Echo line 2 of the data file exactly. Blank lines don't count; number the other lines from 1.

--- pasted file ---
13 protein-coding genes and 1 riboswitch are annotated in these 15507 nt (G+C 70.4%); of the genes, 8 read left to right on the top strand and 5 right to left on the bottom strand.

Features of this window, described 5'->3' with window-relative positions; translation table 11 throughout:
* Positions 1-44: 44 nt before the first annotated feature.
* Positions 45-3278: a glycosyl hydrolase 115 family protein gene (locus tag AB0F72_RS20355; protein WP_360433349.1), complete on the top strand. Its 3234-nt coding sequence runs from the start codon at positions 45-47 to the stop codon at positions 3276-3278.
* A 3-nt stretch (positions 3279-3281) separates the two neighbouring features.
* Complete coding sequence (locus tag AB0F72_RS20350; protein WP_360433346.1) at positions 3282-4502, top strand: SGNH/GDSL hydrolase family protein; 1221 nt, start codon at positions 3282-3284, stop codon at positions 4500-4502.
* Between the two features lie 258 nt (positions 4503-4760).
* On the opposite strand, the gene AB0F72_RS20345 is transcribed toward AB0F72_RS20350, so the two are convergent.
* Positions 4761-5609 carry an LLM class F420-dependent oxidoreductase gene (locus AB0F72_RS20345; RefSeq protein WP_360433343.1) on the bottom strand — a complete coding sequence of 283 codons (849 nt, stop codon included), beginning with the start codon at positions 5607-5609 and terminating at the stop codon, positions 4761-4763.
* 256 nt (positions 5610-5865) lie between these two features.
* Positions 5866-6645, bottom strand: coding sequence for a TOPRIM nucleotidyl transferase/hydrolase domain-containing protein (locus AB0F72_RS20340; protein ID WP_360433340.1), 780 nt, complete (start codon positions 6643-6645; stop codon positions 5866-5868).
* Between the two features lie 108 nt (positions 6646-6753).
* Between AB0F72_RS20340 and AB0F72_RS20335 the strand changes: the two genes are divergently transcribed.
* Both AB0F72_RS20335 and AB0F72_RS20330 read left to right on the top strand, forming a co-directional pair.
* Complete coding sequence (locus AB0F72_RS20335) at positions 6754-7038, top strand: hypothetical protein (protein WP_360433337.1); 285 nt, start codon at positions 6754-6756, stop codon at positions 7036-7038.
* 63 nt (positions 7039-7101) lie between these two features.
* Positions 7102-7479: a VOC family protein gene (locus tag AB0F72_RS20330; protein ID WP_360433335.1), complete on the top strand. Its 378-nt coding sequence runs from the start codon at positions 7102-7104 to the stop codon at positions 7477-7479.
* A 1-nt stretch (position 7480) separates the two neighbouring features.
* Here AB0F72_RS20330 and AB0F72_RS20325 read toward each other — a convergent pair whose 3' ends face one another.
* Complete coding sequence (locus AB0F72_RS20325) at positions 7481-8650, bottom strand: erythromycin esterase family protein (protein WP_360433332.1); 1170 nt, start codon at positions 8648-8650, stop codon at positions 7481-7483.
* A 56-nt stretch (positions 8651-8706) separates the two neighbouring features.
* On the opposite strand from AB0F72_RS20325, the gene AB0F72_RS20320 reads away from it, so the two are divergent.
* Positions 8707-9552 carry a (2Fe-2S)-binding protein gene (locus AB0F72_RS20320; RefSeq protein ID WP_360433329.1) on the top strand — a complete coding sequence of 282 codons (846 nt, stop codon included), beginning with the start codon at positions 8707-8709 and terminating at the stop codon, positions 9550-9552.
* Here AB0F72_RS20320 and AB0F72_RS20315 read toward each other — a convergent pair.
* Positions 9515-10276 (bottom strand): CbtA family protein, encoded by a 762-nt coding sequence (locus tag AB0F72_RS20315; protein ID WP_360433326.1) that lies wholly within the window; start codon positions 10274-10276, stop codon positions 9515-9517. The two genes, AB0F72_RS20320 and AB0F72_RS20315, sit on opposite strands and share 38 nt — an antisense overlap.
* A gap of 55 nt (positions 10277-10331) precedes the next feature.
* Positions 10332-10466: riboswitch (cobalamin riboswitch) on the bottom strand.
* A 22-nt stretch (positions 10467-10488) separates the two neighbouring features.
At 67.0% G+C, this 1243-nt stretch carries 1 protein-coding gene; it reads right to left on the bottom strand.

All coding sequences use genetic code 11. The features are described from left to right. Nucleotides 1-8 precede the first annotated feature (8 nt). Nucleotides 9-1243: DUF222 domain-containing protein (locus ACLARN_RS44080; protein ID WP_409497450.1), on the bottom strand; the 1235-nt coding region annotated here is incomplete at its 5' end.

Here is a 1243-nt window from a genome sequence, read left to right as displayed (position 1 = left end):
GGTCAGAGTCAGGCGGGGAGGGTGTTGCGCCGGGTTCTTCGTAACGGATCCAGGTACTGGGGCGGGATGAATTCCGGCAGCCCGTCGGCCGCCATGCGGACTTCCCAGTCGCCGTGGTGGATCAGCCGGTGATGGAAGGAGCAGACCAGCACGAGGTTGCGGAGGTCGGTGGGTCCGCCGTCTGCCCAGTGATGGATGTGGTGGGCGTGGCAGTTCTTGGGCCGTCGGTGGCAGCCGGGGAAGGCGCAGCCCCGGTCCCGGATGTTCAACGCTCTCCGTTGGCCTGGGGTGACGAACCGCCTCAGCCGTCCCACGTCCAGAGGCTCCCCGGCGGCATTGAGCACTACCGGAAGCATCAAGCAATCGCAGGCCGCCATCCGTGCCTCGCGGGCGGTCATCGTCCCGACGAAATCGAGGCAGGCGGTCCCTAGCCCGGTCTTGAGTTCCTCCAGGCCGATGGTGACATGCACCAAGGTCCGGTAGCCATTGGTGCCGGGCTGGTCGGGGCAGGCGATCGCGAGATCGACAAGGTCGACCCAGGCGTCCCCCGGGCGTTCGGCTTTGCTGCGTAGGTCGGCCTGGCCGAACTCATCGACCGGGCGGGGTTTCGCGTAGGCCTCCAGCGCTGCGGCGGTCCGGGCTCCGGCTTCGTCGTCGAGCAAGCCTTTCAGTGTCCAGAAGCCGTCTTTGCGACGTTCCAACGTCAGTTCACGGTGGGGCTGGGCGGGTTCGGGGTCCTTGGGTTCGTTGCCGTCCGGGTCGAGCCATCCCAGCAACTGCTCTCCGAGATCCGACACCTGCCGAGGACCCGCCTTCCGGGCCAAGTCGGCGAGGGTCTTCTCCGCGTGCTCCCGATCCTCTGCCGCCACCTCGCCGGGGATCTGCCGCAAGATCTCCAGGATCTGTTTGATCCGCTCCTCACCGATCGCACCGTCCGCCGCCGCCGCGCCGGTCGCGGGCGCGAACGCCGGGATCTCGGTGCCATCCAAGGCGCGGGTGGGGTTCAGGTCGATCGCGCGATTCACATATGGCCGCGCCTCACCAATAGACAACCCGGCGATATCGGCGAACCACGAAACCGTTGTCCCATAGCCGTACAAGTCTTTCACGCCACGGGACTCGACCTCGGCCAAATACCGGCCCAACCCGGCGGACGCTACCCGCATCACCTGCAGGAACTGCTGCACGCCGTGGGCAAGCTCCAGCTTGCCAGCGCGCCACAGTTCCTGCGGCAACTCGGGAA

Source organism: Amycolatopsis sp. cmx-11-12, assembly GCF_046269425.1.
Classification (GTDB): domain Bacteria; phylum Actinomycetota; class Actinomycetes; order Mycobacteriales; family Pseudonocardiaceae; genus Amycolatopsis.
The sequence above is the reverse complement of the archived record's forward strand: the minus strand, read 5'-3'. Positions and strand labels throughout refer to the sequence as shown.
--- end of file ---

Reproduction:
Features of this window, described 5'->3' with window-relative positions; translation table 11 throughout: